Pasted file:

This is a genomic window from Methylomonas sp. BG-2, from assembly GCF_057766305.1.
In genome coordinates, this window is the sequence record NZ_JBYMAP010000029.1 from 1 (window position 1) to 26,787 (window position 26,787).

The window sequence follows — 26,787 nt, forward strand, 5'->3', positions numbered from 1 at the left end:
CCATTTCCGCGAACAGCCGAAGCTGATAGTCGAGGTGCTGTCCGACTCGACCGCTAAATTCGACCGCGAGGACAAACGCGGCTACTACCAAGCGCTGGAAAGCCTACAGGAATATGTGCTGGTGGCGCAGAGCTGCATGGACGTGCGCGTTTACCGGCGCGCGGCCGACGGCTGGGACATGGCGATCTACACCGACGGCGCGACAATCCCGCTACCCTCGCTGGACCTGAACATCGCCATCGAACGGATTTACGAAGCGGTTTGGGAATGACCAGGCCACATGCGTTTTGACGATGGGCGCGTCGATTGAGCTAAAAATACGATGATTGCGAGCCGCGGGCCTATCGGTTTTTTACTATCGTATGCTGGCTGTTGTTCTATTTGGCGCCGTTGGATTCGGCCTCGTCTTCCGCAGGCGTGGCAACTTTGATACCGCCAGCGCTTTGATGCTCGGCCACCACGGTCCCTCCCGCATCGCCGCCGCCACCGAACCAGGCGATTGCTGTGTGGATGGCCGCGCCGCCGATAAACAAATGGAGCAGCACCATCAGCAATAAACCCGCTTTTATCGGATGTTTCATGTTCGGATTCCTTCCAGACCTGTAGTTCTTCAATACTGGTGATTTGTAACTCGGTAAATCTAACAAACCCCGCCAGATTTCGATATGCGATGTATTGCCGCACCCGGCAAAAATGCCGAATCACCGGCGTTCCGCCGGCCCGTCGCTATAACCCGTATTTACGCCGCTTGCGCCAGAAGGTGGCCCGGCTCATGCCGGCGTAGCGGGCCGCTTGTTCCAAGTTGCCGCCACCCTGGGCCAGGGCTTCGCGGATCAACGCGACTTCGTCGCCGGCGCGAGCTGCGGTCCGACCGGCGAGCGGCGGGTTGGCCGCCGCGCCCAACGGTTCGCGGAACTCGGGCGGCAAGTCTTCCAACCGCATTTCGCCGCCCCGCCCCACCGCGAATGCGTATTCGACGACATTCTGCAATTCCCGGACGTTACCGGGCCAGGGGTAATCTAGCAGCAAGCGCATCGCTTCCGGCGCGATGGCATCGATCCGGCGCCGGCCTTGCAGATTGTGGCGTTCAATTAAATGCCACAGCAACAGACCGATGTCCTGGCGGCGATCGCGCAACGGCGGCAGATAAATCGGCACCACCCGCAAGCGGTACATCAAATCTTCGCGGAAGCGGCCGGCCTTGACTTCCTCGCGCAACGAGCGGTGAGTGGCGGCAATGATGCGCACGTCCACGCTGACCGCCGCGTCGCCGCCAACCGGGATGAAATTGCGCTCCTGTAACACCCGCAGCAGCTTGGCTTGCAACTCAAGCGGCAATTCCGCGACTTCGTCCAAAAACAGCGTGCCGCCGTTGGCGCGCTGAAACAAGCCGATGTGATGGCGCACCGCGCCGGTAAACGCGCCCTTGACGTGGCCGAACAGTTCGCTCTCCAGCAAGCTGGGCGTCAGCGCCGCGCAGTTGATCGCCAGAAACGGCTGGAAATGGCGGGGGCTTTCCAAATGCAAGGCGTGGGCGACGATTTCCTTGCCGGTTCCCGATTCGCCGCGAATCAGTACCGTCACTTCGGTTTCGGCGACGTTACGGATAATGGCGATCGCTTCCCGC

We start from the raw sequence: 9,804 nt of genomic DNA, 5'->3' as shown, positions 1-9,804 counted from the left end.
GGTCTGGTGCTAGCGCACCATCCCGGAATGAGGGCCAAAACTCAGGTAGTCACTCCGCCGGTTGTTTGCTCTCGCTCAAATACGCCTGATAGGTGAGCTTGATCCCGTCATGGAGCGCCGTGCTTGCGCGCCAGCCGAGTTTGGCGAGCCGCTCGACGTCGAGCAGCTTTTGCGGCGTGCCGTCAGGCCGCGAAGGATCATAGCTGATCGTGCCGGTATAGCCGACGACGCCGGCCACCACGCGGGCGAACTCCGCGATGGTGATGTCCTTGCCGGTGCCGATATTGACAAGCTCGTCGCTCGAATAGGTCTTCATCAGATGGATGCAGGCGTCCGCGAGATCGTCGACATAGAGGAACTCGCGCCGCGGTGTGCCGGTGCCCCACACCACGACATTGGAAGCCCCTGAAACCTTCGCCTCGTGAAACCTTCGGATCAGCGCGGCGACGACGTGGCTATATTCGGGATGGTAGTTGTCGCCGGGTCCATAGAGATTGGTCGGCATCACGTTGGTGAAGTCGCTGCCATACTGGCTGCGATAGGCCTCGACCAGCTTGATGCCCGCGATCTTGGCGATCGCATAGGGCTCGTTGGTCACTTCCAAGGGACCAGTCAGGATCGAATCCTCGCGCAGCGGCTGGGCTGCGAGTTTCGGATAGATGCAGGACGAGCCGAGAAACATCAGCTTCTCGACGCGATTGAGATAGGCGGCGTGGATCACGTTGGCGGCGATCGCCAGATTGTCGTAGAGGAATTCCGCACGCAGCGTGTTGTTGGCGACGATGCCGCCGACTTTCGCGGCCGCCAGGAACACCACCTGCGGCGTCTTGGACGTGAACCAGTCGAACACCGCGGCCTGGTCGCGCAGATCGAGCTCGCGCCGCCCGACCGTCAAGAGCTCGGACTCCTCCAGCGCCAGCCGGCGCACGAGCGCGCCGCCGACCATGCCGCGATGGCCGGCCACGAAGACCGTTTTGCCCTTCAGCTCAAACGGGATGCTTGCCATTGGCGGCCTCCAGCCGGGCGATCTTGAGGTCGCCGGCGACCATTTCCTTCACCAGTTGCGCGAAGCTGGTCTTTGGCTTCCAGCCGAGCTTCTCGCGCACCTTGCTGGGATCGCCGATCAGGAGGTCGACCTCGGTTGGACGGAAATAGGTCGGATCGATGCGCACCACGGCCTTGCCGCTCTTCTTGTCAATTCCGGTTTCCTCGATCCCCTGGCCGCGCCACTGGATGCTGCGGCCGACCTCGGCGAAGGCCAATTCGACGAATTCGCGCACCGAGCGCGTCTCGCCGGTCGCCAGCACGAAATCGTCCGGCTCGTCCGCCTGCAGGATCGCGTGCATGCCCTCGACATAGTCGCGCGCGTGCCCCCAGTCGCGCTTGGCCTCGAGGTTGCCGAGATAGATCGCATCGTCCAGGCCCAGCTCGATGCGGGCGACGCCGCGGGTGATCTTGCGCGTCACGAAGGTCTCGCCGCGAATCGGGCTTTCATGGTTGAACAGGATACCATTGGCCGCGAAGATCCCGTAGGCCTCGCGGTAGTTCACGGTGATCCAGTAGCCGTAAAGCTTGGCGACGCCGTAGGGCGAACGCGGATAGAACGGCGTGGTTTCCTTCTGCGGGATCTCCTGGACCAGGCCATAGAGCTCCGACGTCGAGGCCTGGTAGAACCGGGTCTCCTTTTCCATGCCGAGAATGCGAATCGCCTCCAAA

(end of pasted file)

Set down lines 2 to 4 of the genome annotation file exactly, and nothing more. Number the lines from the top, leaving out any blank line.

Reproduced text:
In genome coordinates, this window is the sequence record NZ_JBYMAP010000029.1 from 1 (window position 1) to 26,787 (window position 26,787).

The window sequence follows — 26,787 nt, forward strand, 5'->3', positions numbered from 1 at the left end:
CCATTTCCGCGAACAGCCGAAGCTGATAGTCGAGGTGCTGTCCGACTCGACCGCTAAATTCGACCGCGAGGACAAACGCGGCTACTACCAAGCGCTGGAAAGCCTACAGGAATATGTGCTGGTGGCGCAGAGCTGCATGGACGTGCGCGTTTACCGGCGCGCGGCCGACGGCTGGGACATGGCGATCTACACCGACGGCGCGACAATCCCGCTACCCTCGCTGGACCTGAACATCGCCATCGAACGGATTTACGAAGCGGTTTGGGAATGACCAGGCCACATGCGTTTTGACGATGGGCGCGTCGATTGAGCTAAAAATACGATGATTGCGAGCCGCGGGCCTATCGGTTTTTTACTATCGTATGCTGGCTGTTGTTCTATTTGGCGCCGTTGGATTCGGCCTCGTCTTCCGCAGGCGTGGCAACTTTGATACCGCCAGCGCTTTGATGCTCGGCCACCACGGTCCCTCCCGCATCGCCGCCGCCACCGAACCAGGCGATTGCTGTGTGGATGGCCGCGCCGCCGATAAACAAATGGAGCAGCACCATCAGCAATAAACCCGCTTTTATCGGATGTTTCATGTTCGGATTCCTTCCAGACCTGTAGTTCTTCAATACTGGTGATTTGTAACTCGGTAAATCTAACAAACCCCGCCAGATTTCGATATGCGATGTATTGCCGCACCCGGCAAAAATGCCGAATCACCGGCGTTCCGCCGGCCCGTCGCTATAACCCGTATTTACGCCGCTTGCGCCAGAAGGTGGCCCGGCTCATGCCGGCGTAGCGGGCCGCTTGTTCCAAGTTGCCGCCACCCTGGGCCAGGGCTTCGCGGATCAACGCGACTTCGTCGCCGGCGCGAGCTGCGGTCCGACCGGCGAGCGGCGGGTTGGCCGCCGCGCCCAACGGTTCGCGGAACTCGGGCGGCAAGTCTTCCAACCGCATTTCGCCGCCCCGCCCCACCGCGAATGCGTATTCGACGACATTCTGCAATTCCCGGACGTTACCGGGCCAGGGGTAATCTAGCAGCAAGCGCATCGCTTCCGGCGCGATGGCATCGATCCGGCGCCGGCCTTGCAGATTGTGGCGTTCAATTAAATGCCACAGCAACAGACCGATGTCCTGGCGGCGATCGCGCAACGGCGGCAGATAAATCGGCACCACCCGCAAGCGGTACATCAAATCTTCGCGGAAGCGGCCGGCCTTGACTTCCTCGCGCAACGAGCGGTGAGTGGCGGCAATGATGCGCACGTCCACGCTGACCGCCGCGTCGCCGCCAACCGGGATGAAATTGCGCTCCTGTAACACCCGCAGCAGCTTGGCTTGCAACTCAAGCGGCAATTCCGCGACTTCGTCCAAAAACAGCGTGCCGCCGTTGGCGCGCTGAAACAAGCCGATGTGATGGCGCACCGCGCCGGTAAACGCGCCCTTGACGTGGCCGAACAGTTCGCTCTCCAGCAAGCTGGGCGTCAGCGCCGCGCAGTTGATCGCCAGAAACGGCTGGAAATGGCGGGGGCTTTCCAAATGCAAGGCGTGGGCGACGATTTCCTTGCCGGTTCCCGATTCGCCGCGAATCAGTACCGTCACTTCGGTTTCGGCGACGTTACGGATAATGGCGATCGCTTCCCGC